Missoula County signs option to purchase 160 acres on Marshall Mountain
(Missoula Current) While a final decision on the public purchase of Marshall Mountain remains in play, Missoula County on Tuesday approved an option agreement to purchase 160 acres at the base of the mountain.
The agreement with Izzy Dog LLC represents a procedural step that will be followed by a number of decision points and public hearings, which are expected to play out over the coming months.
“It's an option agreement. If we enter into it, it would give us the option to purchase the property. We could exercise that option within six months. Once that option is exercised, it becomes a contract,” said Kali Becher with county parks and trails.
The option agreement approved on Tuesday sets the purchase price for the 160-acre Izzy Dog parcel at $1.8 million. While an appraisal is still pending, Becher described the price as a bargain sale.
“A bargain sale is the sale of real estate below the appraised value,” she said. “We don't yet know the appraised value, but we're confident it's more than that.”
The option agreement signed Tuesday also sets a closing date of Jan. 31, 2024, so long as the county votes to move forward with the acquisition. And since the county represents the public and isn't considered a private buyer, the agreement also sets a number of conditions that require the county to reach decision points at public hearings.
Steps to follow
Missoula County in April joined city officials and Marshall Mountain advocates in announcing that it would take the lead in securing public ownership of the mountain's 480 acres.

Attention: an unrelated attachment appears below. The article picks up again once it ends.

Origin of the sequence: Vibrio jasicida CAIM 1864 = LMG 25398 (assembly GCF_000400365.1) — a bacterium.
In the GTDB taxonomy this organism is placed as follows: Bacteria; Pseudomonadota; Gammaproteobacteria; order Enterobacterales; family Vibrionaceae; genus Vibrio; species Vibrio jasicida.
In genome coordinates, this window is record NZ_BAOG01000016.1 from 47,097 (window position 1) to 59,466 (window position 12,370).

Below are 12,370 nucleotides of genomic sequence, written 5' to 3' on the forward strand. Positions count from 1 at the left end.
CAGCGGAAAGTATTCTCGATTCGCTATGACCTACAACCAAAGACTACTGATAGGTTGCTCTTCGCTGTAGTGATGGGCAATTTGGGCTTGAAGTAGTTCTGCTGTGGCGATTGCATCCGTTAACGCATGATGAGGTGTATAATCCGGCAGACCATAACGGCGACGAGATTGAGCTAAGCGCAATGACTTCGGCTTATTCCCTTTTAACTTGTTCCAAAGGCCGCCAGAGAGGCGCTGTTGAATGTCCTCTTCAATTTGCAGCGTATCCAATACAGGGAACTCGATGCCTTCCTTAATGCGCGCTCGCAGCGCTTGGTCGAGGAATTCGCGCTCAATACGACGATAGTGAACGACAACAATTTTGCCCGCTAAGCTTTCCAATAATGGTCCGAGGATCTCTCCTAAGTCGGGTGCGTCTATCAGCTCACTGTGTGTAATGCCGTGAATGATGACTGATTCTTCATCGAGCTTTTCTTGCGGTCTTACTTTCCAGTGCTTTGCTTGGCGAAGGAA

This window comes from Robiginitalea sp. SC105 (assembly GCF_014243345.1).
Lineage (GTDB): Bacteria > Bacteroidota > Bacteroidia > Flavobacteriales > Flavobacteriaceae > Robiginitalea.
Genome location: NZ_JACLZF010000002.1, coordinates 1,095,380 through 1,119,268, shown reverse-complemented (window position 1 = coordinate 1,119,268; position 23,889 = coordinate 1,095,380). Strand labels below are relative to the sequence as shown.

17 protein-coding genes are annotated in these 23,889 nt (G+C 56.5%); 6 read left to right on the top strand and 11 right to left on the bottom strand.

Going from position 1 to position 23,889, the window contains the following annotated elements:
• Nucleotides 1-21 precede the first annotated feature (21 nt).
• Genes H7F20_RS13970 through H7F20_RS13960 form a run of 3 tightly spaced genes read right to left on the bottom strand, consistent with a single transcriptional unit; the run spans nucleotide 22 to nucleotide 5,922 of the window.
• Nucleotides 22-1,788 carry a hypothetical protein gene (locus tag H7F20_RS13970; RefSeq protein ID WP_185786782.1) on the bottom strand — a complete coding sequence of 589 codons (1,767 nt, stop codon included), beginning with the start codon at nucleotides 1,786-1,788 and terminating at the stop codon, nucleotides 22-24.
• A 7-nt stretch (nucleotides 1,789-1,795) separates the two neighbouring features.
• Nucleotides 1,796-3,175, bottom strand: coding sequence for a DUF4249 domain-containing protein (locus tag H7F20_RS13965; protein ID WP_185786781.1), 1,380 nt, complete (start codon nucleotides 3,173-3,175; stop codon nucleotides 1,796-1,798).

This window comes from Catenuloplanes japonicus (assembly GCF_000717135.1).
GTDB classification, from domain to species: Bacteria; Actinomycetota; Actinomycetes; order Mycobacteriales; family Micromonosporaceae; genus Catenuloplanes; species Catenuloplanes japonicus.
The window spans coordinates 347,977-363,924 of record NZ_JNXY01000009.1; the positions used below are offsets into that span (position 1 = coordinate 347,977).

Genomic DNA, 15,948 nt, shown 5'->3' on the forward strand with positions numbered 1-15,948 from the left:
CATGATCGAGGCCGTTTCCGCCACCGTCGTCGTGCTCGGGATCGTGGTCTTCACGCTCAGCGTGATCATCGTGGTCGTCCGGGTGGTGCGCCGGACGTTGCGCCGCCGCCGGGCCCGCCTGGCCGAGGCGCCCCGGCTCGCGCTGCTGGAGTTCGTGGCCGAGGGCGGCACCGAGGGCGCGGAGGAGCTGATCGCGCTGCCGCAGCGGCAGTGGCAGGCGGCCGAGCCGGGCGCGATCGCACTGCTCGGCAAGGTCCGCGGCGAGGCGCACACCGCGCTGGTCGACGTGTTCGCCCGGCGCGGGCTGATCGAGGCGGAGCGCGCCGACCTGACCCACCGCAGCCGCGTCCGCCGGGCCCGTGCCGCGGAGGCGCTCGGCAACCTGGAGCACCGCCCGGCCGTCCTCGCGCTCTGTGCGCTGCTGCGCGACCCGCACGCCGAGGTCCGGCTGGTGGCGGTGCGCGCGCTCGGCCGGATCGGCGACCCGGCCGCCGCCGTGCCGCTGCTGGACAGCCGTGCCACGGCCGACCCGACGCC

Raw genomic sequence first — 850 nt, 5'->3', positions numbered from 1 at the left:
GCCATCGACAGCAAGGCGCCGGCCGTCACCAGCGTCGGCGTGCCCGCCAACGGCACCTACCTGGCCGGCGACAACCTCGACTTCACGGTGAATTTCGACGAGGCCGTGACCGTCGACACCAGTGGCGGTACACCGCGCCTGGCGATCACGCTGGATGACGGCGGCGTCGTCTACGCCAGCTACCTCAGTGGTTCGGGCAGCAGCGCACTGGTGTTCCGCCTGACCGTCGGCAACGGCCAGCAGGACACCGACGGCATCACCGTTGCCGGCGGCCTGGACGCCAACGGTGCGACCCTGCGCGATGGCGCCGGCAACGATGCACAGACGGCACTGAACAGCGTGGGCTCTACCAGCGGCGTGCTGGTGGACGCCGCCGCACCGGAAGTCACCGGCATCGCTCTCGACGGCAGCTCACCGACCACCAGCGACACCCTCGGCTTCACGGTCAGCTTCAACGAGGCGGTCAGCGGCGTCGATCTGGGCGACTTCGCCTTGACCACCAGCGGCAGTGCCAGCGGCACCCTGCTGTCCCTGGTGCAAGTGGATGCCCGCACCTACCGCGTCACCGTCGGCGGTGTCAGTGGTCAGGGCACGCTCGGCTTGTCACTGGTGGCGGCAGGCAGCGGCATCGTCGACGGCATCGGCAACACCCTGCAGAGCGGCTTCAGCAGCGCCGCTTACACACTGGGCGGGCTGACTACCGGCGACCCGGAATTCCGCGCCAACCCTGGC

That includes the 160 acres owned by Izzy Dog, 160 acres owned by the Five Valleys Land Trust and an additional 160 acres owned by The Conservation Fund.
Becher said the county is working to finalize an option-to-purchase agreement with both Five Valleys and The Conservation Fund. While those agreements are not yet final, the option with The Conservation Fund sets a $400,000 price for its 160-acres. The agreement with Five Valleys is $75,000 for its property.
The agreements with Izzy Dog and Five Valleys could close on Jan. 31 while agreement with The Conservation Fund is likely set for April 2024, Becher said.
The option agreements also require the county to secure funding to make the purchase, and because most of that funding will come from the Open Space Bond, the county is required to go through its own public process.
That includes recommendations from the city's Open Space Advisory Committee and the county's Open Lands Committee. Both held a joint meeting last week and recommended approval using $1 million in Open Space funding from the county and $1 million from the city.
“Those recommendations are passed on to each governing body,” Becher said. “It results in a joint city-county meeting where they'll vote on whether or not to approve the use of Open Space Bond funding.”
A "generational" project
Nostalgia for the 1980s and 90s when Marshall Mountain served as a local ski hill remain strong. While the lack of snow ended reliable skiing, the mountain has since emerged as a popular mountain-bike park while serving as an outdoor classroom for area children.
The mountain also offers a quiet, forested getaway just minutes from Missoula. In 2022, according to the city, more than 3,500 permitted attendees used the mountain's base for one event or another.
A master plan is expected to detail the various programs the mountain can support, how those programs will be funded, and any long-term costs associated with public ownership of the property.
“For the actual decisions around ownership and management, those would happen through the Parks and Trails Advisory Board,” said Becher. “They would make recommendations pertaining to ownership and management. Their recommendations would go to the Board of County Commissioners for a vote at a public hearing.”
While the process of acquisition still has a number of hurdles to cross, the option-to-purchase agreement with Izzy Dog marks a step in the process.
“This is the next big step in a generational project,” said Commissioner Josh Slotnick.